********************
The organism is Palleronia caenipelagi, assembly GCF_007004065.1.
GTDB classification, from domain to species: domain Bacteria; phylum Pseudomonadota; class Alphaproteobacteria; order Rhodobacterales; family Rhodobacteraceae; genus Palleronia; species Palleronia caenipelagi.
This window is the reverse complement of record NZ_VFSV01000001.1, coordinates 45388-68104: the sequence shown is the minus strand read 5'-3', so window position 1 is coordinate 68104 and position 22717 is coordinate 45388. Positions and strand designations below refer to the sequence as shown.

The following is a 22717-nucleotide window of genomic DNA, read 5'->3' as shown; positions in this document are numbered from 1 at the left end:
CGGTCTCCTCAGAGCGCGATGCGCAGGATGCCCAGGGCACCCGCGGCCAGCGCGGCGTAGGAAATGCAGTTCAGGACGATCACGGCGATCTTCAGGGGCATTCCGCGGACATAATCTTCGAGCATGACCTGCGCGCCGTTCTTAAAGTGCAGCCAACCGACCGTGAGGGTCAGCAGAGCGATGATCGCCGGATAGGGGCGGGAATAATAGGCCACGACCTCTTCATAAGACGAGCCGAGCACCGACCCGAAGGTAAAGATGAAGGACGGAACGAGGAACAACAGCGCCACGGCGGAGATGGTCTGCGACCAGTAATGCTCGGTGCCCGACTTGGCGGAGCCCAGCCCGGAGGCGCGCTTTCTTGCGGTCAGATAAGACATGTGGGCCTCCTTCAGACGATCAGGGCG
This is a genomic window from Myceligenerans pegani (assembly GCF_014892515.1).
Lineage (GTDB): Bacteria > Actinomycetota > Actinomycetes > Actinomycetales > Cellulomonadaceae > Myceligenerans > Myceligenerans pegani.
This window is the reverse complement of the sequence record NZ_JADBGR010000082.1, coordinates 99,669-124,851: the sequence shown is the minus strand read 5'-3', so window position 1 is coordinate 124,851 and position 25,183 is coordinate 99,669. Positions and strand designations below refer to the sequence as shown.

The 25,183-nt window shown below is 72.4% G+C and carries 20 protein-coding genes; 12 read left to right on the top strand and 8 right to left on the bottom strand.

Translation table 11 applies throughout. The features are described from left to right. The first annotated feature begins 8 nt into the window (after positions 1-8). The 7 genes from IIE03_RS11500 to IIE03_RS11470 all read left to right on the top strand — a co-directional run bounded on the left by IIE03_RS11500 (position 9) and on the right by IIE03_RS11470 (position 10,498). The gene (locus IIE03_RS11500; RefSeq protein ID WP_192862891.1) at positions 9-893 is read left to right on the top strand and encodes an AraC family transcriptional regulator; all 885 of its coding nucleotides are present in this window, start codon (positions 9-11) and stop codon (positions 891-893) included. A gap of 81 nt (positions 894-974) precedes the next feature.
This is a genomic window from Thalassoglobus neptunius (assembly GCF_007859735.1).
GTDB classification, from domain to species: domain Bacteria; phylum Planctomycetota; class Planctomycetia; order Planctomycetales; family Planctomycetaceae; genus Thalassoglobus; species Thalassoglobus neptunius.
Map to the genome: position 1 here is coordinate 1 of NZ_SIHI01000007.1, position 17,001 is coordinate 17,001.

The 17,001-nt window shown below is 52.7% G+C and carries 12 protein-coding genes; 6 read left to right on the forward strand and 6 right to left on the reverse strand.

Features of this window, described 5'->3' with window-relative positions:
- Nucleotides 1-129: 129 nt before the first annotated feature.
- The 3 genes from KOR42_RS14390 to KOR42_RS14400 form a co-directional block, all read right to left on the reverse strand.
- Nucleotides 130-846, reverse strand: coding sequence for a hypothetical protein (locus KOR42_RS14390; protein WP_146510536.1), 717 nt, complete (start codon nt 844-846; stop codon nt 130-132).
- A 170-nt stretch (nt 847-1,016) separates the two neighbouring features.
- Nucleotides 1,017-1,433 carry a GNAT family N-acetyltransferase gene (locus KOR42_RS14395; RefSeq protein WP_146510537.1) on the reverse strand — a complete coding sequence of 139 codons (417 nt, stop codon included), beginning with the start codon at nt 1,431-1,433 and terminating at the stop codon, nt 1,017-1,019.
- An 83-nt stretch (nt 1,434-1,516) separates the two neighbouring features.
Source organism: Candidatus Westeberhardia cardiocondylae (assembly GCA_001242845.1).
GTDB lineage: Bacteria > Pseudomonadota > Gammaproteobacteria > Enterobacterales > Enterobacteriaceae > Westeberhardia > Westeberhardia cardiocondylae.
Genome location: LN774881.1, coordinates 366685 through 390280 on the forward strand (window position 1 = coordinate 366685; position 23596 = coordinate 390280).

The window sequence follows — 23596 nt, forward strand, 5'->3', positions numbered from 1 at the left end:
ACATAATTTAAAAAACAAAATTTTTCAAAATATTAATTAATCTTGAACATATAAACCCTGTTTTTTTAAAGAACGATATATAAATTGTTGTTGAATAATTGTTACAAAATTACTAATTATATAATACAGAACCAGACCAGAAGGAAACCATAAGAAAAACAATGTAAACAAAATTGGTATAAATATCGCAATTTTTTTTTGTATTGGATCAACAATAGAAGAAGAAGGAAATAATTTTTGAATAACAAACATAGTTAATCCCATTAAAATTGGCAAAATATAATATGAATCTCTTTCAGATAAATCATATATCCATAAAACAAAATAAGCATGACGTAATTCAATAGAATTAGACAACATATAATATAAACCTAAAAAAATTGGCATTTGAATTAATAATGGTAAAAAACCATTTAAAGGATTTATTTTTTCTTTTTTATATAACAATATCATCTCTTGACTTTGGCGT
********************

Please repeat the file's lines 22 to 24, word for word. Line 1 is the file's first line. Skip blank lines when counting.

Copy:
Source organism: Candidatus Westeberhardia cardiocondylae (assembly GCA_001242845.1).
GTDB lineage: Bacteria > Pseudomonadota > Gammaproteobacteria > Enterobacterales > Enterobacteriaceae > Westeberhardia > Westeberhardia cardiocondylae.
Genome location: LN774881.1, coordinates 366685 through 390280 on the forward strand (window position 1 = coordinate 366685; position 23596 = coordinate 390280).